Source | Matthew Davis

The first-generation Z was powered by a 2.4 liter inline six, dubbed the L24 engine. Derived from the engine in the Datsun 510, this motor had a cast-iron block and alloy head, a single overhead cam and a pair of Hitachi side-draft carburetors.

Underneath, the Z had a fairly conventional independent suspension, with MacPherson struts, drag links and an anti-roll bar up front and Chapman struts and wishbones in back. Its rack-and-pinion steering was quick and tight, with 2.7 turns lock-to-lock. It had a fairly stiff chassis that lent itself to being tossed around on curves, and build quality that welcomed being driven hard. That was a welcome change from, say, a Jaguar or Ferrari that felt a little fragile and breakable, like using Grandma's fine china for Wednesday's lunch.

The Datsun Z produced 151 horsepower, which went pretty far with a curb weight of about 2500 pounds. It could make it from 0-60 in under nine seconds, and blast through the quarter mile in around 16 seconds. That was quick enough to hang with the likes of the Porsche 911. Rear independent suspension enabled the Z to handle just as well as it looked, and it had great success on the racetrack as well as on the showroom floor. “What wins on Sunday sells on Monday" was a popular saying in those days.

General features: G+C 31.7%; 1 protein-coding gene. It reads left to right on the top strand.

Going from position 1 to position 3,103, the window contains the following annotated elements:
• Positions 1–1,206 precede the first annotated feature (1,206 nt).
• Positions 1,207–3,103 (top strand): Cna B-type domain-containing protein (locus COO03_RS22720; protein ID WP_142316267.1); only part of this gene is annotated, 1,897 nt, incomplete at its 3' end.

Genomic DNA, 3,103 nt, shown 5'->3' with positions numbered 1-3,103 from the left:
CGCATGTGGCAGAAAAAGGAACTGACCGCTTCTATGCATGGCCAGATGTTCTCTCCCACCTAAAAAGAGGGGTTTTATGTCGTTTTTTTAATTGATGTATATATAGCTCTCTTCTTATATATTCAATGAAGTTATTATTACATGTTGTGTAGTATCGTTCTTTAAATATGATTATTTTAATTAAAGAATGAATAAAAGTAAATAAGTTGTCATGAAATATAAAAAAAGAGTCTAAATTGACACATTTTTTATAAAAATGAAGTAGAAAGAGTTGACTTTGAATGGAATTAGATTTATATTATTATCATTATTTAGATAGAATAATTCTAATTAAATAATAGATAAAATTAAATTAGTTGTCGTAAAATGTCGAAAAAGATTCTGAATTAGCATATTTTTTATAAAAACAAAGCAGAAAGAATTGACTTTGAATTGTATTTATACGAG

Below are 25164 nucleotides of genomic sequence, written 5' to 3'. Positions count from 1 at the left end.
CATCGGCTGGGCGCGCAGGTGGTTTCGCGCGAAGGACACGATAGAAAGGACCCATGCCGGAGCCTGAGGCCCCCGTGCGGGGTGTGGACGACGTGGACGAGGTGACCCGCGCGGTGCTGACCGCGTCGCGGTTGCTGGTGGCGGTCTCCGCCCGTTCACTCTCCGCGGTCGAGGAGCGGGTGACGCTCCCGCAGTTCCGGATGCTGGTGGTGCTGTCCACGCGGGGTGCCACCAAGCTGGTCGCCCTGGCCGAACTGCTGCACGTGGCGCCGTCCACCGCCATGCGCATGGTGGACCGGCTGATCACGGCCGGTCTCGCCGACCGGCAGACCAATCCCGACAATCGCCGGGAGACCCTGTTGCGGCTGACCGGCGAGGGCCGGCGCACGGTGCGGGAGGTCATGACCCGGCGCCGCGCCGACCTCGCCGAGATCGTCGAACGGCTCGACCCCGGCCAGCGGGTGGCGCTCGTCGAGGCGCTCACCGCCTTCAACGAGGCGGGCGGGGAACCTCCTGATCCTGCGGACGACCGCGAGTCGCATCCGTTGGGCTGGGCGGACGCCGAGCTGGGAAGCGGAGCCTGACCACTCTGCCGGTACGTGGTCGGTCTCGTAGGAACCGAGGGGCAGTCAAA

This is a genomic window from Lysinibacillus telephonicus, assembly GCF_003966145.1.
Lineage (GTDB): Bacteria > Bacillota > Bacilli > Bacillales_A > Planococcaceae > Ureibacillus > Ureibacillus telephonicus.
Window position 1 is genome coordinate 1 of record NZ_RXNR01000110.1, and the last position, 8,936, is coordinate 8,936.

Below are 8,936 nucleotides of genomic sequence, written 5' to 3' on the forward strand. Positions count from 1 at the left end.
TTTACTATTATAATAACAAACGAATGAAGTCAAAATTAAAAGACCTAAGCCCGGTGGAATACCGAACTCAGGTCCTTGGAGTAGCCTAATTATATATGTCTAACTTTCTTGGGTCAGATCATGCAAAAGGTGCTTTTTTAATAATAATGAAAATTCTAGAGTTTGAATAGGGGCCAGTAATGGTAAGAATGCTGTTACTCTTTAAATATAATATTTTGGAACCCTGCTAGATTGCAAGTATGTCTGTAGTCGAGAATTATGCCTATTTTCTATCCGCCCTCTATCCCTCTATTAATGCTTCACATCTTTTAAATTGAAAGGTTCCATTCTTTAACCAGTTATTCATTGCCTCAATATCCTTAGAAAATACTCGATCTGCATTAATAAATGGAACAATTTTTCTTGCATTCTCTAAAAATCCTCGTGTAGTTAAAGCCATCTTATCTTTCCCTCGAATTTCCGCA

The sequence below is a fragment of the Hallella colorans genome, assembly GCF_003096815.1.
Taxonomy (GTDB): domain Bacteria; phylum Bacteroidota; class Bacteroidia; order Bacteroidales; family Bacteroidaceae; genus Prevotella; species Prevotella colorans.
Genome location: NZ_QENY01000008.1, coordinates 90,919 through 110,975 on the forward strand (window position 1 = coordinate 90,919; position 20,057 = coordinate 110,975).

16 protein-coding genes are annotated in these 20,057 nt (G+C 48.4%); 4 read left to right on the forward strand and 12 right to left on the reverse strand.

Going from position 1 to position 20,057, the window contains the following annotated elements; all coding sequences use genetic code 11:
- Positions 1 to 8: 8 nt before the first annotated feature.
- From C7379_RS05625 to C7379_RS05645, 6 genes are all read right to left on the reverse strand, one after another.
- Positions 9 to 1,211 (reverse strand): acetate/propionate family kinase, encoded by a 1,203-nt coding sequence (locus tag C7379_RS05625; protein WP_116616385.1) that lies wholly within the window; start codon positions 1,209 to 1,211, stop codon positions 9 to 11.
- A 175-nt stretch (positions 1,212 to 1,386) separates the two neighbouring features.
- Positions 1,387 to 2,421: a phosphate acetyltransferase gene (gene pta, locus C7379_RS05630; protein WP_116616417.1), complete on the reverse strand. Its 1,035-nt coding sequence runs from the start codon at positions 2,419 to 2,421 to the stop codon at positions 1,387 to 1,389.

And the first-generation Z did win. The East African Safari Rally is one of the most demanding, grueling events in motorsports, spanning five days at average speeds of over 60 mph. In its first outing in 1971, a Z-car won in overall victory, class victory, team victory and manufacturer's championship at the rally, and then went on to take home overall victory again two years later.